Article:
I am conscious of the fact that Wellington Grey is still in the UK education game, while I am not. Additionally, I am basing what I say next on his ‘open letter’ and not on familiarity with the syllabus and examinations in question. My comments are, therefore, to be taken with a grain of salt.

Wellington Grey’s first specific complaint, about vagueness, is furnished with an example:

Every section starts with either the phrase ‘to evaluate the possible hazards and uses of…’ or ‘to compare the advantages and disadvantages of…’ without listing exactly what hazards, uses, advantages or disadvantages the board actually requires pupils to learn. The amount of knowledge on any given topic, such as the electromagnetic spectrum, could fill an entire year at the university level. But no guidance is given to teachers and, as a result, the exam blindsides pupils with questions like:

Suggest why he [a dark skinned person] can sunbathe with less risk of getting skin cancer than a fair skinned person.

To get the mark, pupils must answer:

  • More UV absorbed by dark skin (more melanin)
  • Less UV penetrates deep to damage living cells / tissue

Nowhere does the specification mention the words sunscreen or melanin. It doesn’t say pupils need to know the difference between surface dead skin and deeper living tissue. There is no reason any physics teacher would cover such material, or why any pupil should expect to be tested on it.

If we, as invited, consult the specification, we find on page 50:

  • to evaluate the possible hazards associated with the use of
    different types of electromagnetic radiation
  • to evaluate methods to reduce exposure to different types of
    electromagnetic radiation.

Well, frankly, why aren’t you teaching about melanin and skin cancer? One doesn’t need a great deal of experience as a physics teacher to understand what’s covered by that specification and, furthermore, there is this:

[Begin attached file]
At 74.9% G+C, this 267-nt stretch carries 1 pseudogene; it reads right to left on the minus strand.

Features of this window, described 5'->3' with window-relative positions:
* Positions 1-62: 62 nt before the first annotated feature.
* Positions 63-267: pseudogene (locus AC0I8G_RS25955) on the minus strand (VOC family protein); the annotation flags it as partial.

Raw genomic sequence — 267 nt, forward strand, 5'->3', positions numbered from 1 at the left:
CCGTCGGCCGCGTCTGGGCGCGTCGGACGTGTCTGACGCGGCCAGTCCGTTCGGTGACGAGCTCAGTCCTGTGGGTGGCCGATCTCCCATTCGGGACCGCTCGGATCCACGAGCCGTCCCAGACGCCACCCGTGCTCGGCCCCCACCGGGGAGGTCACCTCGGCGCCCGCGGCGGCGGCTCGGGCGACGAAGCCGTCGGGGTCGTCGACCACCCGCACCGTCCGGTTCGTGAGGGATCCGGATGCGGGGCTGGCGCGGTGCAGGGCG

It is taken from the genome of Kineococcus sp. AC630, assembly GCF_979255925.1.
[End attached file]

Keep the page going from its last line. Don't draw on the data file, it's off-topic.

• Different wavelengths of electromagnetic radiation have different
    effects on living cells. Some radiations mostly pass through soft
    tissue without being absorbed, some produce heat, some may
    cause cancerous changes and some may kill cells. These effects
    depend on the type of radiation and the size of the dose.
  • The uses and the hazards associated with the use of each type of
    radiation in the electromagnetic spectrum

Now, the Head of Department, who ought to be an experienced teacher, should be providing, or at least auditing and approving, the scheme of work; such an individual really should know that the melanin/skin cancer topic is covered (in fact, what else would they say for the hazards of ultraviolet radiation?). I am sure that there are many better examples than this in whatever AQA exam has been set, but I don’t think that this is a good example.

Sometimes, and it’s happened to all of us, we will get situations like this, where a question flies by the majority of our students. It’s not always the fault of the exam board, however (I would add that no one, as a rule, is going to admit fault for it; in teaching, as in many other areas, failure is an orphan).

On the next section, “The Stupid”, I broadly agree. I have no idea why iPods are mentioned (although you can get tuners for them) and resistance to signal degradation would appear to be a better answer for the level required (at A Level, error correction/signal processing would be brought in and then computers could also be mentioned). It may be that Wellington Grey is being rather harsh on the examiners; this is a question from a sample paper, but the final answer scheme for an examined paper will have been modified and isn’t finalised until AFTER the exam has been taken. I remember, myself, examples of allowed answers being added to the markscheme following Examiners or Assistant Examiners finding acceptable answers, often having actually seen them in their allocation of papers, and there can be broad interpretations taken in other cases. I would be surprised if things are done substantially differently for the AQA GCSE, although it’s entirely possible that they are, I guess.